Magazine article The Spectator

A Matter of Willpower

Magazine article The Spectator

A Matter of Willpower

Article excerpt

Low life

A matter of willpower

My plea for the anti-smoking drug Zyban was flatly refused. Because Zyban has been known to trigger epilepsy, said the doctor, he'd only prescribe it as a last resort. But it was a last resort, I said. I was desperate. Given a choice between epilepsy and smoking, I said, give me epilepsy. At least with epilepsy you don't go around hating yourself for being weakwilled.

He peered at me over his half-moon specs, momentarily interested. My problem, I explained, was that I could go for two or three weeks without a cigarette, but if I went to the pub that would be it: I'd get drunk, smoke, then have to give up smoking all over again. His interest died. 'Easy. Don't go to the pub,' he said.

He closed the interview by referring me to an NHS lady who specialises in advising the weak and the degenerate of the parish on how to stop smoking. When I went to see her, this polite, cultured old lady was far more sympathetic. She didn't tell me simply to avoid the pub. She knew how tough it was to fight an addiction. She was battling one herself, she told me. Her downfall was biscuits. Chocolate biscuits. Eat one and she'd go on and scoff the entire packet. What we had to do, she and I, she said, was to sit down and devise a strategy that would enable me to go to the pub whenever I liked without feeling the need to light up.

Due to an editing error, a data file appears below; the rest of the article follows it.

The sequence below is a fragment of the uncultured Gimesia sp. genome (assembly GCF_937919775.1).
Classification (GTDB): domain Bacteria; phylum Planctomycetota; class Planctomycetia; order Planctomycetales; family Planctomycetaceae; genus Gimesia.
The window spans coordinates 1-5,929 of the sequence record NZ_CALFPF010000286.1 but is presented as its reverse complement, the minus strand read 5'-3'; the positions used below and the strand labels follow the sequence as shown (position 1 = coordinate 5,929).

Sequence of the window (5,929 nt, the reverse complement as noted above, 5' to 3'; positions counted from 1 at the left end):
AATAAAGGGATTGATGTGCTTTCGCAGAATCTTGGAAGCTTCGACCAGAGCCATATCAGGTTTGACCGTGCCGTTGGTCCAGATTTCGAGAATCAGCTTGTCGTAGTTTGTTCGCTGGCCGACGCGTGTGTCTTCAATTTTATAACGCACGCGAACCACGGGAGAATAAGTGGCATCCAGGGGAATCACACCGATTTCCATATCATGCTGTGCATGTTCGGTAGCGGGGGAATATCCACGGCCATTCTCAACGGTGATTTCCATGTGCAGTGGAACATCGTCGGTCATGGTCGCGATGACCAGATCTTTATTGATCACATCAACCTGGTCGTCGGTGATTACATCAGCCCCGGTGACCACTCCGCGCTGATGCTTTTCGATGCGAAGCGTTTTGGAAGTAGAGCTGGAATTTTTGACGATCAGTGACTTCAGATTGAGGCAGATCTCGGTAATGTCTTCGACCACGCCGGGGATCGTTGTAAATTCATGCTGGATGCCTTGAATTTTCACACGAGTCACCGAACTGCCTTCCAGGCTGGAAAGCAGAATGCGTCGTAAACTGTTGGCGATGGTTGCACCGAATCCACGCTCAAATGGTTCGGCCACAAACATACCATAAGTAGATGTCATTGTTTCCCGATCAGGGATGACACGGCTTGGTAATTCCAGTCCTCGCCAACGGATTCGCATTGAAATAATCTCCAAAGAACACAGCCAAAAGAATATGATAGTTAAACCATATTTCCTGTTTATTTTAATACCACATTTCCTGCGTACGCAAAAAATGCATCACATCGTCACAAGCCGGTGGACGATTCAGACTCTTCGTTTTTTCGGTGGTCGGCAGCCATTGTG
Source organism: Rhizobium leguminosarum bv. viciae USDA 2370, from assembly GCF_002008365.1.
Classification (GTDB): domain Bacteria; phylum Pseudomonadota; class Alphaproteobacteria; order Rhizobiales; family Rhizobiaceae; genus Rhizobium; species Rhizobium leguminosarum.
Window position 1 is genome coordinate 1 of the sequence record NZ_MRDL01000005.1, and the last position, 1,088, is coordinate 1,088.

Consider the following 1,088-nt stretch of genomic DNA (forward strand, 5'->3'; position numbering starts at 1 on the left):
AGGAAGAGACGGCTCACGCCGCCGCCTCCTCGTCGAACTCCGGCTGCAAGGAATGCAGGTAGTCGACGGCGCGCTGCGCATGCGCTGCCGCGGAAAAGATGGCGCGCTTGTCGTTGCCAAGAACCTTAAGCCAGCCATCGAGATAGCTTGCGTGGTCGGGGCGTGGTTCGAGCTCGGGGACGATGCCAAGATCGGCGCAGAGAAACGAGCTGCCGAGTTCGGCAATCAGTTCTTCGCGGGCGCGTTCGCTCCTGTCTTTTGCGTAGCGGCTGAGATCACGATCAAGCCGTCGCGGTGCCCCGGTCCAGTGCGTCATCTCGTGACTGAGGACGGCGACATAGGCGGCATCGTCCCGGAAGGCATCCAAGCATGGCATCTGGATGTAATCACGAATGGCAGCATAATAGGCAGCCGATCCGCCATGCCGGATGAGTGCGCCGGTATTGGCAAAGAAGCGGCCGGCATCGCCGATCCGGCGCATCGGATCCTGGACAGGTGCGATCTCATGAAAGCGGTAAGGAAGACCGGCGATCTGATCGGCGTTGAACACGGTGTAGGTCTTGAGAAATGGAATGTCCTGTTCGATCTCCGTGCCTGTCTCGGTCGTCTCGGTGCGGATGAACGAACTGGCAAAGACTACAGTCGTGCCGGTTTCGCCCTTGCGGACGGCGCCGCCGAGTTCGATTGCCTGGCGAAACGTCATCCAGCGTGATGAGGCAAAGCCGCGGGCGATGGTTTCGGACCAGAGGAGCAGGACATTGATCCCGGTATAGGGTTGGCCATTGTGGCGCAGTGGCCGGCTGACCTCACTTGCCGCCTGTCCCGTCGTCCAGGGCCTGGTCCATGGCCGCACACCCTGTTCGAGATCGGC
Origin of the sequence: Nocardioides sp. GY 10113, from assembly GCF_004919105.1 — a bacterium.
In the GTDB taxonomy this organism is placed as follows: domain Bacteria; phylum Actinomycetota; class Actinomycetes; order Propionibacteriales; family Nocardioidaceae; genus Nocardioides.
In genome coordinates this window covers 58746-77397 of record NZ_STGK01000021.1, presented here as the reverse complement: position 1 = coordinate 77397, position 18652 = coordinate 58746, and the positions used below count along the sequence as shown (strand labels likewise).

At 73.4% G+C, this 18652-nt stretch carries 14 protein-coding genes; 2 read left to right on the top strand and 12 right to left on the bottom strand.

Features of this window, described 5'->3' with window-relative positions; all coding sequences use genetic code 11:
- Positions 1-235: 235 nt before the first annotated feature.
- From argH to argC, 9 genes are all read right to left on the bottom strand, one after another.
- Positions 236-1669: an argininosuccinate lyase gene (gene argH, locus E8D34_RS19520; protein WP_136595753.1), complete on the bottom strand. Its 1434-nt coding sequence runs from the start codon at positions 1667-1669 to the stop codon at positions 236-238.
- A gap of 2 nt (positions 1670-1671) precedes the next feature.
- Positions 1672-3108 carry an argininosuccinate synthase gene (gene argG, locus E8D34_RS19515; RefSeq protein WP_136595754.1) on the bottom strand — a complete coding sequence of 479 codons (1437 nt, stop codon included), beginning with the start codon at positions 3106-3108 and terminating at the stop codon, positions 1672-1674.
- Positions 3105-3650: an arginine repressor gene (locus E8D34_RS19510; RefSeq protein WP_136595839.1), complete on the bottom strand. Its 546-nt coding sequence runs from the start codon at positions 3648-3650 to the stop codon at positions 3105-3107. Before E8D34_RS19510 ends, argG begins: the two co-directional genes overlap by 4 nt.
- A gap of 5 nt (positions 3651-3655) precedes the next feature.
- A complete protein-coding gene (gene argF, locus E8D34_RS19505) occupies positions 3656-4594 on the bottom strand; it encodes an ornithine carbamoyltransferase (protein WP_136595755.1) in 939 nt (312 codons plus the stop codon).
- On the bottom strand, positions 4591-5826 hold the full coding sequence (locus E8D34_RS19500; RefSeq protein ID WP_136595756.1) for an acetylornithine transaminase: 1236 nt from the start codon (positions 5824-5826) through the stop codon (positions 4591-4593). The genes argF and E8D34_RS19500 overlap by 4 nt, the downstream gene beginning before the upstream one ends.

I liked this anti-smoking therapist. She took the job seriously and her professionalism inspired confidence. I liked her unobtrusively expensive clothes. I liked the precision of her vocabulary. I liked the way she substituted plain good manners for the self-conscious falsity of the trained therapist. She didn't pry. She didn't patronise. She didn't judge. She didn't even pretend that whether 1 smoked cigarettes or not was really that important.

The office in which our interview took place was spartan to an eccentric degree. One (bare) table, two identical plastic chairs, one wastepaper bin. Not even a window blind. It was as if her good manners extended to wanting her customers to feel it was their office as much as hers. She probably wasn't anything of the sort, but I imagined that she was a high-minded, recently widowed aristocrat who'd decided to serve the community by taking a part-time job in the NHS.

The reason I smoked when I went to the pub, we decided, was that I associated drinking with smoking. My smoking habit was therefore a mental mechanism as much as a physical addiction. …

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